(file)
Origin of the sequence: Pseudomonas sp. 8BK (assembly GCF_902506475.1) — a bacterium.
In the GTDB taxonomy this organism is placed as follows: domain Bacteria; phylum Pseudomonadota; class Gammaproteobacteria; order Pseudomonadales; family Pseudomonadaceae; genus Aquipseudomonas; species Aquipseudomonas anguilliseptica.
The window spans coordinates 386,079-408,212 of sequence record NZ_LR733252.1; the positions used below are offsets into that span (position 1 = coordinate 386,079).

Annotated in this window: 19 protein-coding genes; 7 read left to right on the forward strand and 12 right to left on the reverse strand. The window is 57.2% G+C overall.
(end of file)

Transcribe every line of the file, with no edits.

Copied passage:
Origin of the sequence: Pseudomonas sp. 8BK (assembly GCF_902506475.1) — a bacterium.
In the GTDB taxonomy this organism is placed as follows: domain Bacteria; phylum Pseudomonadota; class Gammaproteobacteria; order Pseudomonadales; family Pseudomonadaceae; genus Aquipseudomonas; species Aquipseudomonas anguilliseptica.
The window spans coordinates 386,079-408,212 of sequence record NZ_LR733252.1; the positions used below are offsets into that span (position 1 = coordinate 386,079).

Annotated in this window: 19 protein-coding genes; 7 read left to right on the forward strand and 12 right to left on the reverse strand. The window is 57.2% G+C overall.